Maybe, what she just meant was that in the five or six years of earth time that’s passed since the day they started travelling, they’ve experienced five or six extras years due to being in the tardis. Going away for six months but coming back only a week later. So Amy instead of being 23 when she got married (or was she older, complete blank here) and now 28 in earth time scale life, she’s actually 33.

  • Mark Walley

    Which brings me to another point, when the Doctor says his age, even if we assuming he’s not lying (which he always is), how is he measuring it? Is there an internal Timelord clock that lets you know how many years you’ve been alive for and what that is in terms of who your speaking too’s planet’s revolution round it’s star? If a Martian asked him would he say 701 years instead of 1320?

  • Douglass

    Martha was in UNIT, Mickey never was. He showed interest in joining Torchwood, but that was never followed up on. When last seen, they were married and working as “freelance alien fighters”. (Don’t ask me. It was Davies’ idea)

  • Mark Walley

    Martha and Mickey are one of the few people from RTD’s era I could see turning up and making good television sense. Mickey especially having seen three different Doctors would be fun.

  • Yonatan

    The interesting thing: Does A town called Mercy happen during this episode. In last weeks episode, Rory gets mocked for leaving his phone charger in Henry VIII’s bedroom. Where did they end up this week?

  • Falsoman

    Good catch! We’ve suspected that some of this has been happening out of order… so maybe!

  • tomdaylight

     The Doctor skipped two years at the end of episode one. We can then assume that the night of Amy’s wedding lasted about a year. So that’s three years in series 5 alone.

    Then – contrary to the article – in the 2011 Christmas Special Amy said it had been two years since they’d last seen him. If we call series 6 a year also, that’s at least six years of their timelines covered. Series 7 begins a year after that, so I figure they’re running this year at the rate of about a year between episodes.

  • 7thunders

      at the beginning of Mercy the doctor I believe says his age. Which he now says is 1200?   You would have to review that.  The doctor aged 200 years when he started season 2 in Impossible Astronaut right?   He was 906 then add 200 which makes it 1106 and then if I heard correctly,  at the beginning of Mercy he says 1200.    I think its a scene when he first enters the sherrifs office? 

  • 7thunders

      I found this on line, he did say 1200
    Not long after Amy Pond first encountered the Doctor, he told her that he was 907 (TV: Flesh and Stone), which he then restated when meeting the Dream Lord. (TV: Amy’s Choice) When his future self invited him to Utah, the younger Doctor gave his age as 909. (TV: The Impossible Astronaut) The Doctor later commented that he was around George’s age of eight “about a thousand years ago”. (TV: Night Terrors) When he met Amy, Rory, River and Canton at Lake Silencio, his older self told Amy that he was 1103. (TV: The Impossible Astronaut) Indeed, the Doctor at this point in his life had just finished his farewell tour which lasted nearly two hundred years. (TV: The Wedding of River Song) By the time he had left Amy and Rory, but still offered them brief trips in the TARDIS, he stated his age as 1200. (TV: A Town Called Mercy)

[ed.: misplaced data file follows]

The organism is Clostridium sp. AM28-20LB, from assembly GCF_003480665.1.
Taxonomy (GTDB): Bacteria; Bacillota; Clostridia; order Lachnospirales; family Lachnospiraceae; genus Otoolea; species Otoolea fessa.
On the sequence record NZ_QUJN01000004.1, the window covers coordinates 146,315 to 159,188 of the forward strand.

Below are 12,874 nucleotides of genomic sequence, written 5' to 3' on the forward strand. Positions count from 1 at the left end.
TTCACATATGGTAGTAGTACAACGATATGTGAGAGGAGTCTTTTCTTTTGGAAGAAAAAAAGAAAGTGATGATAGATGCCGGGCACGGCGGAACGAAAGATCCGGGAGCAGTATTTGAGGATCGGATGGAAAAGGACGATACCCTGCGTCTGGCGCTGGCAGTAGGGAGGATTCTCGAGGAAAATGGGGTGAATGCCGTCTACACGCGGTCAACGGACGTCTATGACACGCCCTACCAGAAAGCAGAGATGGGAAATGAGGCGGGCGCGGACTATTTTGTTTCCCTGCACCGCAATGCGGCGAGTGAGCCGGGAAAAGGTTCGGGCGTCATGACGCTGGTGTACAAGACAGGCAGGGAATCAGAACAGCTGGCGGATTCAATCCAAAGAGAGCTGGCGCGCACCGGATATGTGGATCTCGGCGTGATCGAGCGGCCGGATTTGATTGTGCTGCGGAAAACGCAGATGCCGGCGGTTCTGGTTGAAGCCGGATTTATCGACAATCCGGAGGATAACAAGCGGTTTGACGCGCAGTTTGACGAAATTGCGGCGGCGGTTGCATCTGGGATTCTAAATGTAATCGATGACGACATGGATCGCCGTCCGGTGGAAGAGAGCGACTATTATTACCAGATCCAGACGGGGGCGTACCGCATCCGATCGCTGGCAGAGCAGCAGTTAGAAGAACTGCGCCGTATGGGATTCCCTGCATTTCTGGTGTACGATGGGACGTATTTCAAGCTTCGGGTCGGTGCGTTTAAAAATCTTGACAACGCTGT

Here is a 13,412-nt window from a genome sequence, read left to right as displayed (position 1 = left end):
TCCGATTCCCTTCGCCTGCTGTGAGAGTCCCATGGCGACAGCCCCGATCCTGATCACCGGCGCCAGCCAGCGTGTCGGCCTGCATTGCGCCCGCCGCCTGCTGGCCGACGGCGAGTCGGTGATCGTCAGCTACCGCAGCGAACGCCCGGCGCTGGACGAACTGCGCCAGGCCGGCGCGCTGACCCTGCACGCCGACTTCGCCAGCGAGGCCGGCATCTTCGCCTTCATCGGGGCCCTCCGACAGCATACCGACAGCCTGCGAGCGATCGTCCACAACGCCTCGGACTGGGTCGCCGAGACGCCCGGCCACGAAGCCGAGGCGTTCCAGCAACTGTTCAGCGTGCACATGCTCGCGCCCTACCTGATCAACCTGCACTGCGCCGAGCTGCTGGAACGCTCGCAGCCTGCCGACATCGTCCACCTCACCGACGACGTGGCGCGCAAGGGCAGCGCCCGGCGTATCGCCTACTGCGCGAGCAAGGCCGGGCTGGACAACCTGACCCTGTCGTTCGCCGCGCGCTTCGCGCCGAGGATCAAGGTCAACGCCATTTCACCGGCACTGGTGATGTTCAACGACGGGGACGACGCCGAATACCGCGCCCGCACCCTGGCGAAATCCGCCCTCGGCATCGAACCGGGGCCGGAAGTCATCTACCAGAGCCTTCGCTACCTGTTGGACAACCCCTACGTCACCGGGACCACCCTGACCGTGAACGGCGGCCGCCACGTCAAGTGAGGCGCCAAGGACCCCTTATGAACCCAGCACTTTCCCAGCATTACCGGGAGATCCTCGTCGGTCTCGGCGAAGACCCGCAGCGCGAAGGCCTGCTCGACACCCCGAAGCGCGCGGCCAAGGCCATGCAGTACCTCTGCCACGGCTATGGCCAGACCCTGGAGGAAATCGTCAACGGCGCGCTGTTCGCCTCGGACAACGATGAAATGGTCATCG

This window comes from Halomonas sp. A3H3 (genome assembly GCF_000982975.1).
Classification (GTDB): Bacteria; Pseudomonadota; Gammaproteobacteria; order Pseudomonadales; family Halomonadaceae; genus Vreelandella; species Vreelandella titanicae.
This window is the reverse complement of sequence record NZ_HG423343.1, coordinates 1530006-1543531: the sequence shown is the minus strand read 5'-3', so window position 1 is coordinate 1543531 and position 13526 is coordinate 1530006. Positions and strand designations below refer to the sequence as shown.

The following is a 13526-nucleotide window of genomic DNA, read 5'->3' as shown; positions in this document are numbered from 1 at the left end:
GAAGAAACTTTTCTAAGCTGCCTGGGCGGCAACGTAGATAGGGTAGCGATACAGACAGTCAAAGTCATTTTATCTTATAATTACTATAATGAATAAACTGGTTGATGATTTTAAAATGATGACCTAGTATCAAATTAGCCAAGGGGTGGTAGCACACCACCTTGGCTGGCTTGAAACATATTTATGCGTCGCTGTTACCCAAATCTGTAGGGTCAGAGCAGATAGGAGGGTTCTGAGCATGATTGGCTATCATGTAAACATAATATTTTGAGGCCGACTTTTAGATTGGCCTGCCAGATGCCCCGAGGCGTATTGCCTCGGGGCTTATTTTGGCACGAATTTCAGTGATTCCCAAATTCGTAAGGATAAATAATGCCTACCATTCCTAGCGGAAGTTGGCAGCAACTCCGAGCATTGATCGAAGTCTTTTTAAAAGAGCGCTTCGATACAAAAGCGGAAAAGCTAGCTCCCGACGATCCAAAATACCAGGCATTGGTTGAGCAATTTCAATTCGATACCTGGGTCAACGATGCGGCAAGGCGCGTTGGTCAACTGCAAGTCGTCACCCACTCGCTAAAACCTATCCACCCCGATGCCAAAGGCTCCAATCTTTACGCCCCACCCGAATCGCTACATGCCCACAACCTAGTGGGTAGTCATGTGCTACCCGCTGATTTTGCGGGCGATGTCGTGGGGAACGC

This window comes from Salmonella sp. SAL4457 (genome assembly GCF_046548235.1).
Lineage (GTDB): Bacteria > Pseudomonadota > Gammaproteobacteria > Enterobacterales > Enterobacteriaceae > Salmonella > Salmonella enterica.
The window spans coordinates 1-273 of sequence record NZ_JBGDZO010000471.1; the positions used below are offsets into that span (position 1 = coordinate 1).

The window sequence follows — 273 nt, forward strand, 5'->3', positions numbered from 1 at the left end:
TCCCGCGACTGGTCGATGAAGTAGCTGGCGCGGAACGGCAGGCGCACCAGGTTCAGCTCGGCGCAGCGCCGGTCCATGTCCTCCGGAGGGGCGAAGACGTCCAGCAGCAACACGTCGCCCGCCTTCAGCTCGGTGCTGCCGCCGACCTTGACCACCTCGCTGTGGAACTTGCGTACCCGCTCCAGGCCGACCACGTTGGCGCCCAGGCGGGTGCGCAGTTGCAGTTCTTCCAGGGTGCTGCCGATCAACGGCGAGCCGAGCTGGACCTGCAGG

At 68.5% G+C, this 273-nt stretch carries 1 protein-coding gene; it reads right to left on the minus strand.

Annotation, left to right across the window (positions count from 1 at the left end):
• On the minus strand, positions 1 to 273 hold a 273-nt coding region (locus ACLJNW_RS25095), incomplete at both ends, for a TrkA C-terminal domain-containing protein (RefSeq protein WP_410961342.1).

• Shadowclaw

    Don’t worry, the Ponds will end up taking care of baby Melody Pond somehow, in NY & in the past.

  • Fury

    the doctor’s always been lying about his age. Romana told Four off for it.

  • Fury

    that’s why Moffat says the Doctor lies about his age, how could he ever keep track? unless he’s got a clock in the TARDIS set to Gallifrey time or something.

    But he told Rose he’d had 900 years of ‘phone box travel’ which means 900 years from “An Unearthly Child” to “Aliens of London”. which would put him over a thousand by the time of Nine, because One was already an old man a traveller in time and space before the show began.

  • Mark_whittington0607

    Exactly my prediction as well, the Angels will regain their original powers of sending people back in time, and send them back to 1960’s New York where we know melody ended up at the end of ‘Day of the Moon’.

  • Jason S

    Loved this episode. Though one thing did puzzle me a bit. When the Doctor grudgingly admitted that some of his previous companions died. Do you think he was meaning whilst they were traveling with him? As that seemed to be the implication, but I can only think of one that was killed (Adric) am I forgetting someone?
    (Did find it a little bit ironic that it was Rory’s Dad asking that though, since y’know Rory’s had that Kenny like happenstance of being killed off and continually brought back! ;) )

  • bairdduvessa

    please don’t kill the ponds, please don’t kill the ponds, please don’t kill the ponds.

  • Lead_sharp

    You know what? STOP looking for reasons behind everything and just enjoy the show.

  • Skapunkboi19

     the other two are Katarina and Sara Kingdom,I had to look them up cause I could remember any who died besides Adric.

  • Skapunkboi19


  • Demoncat4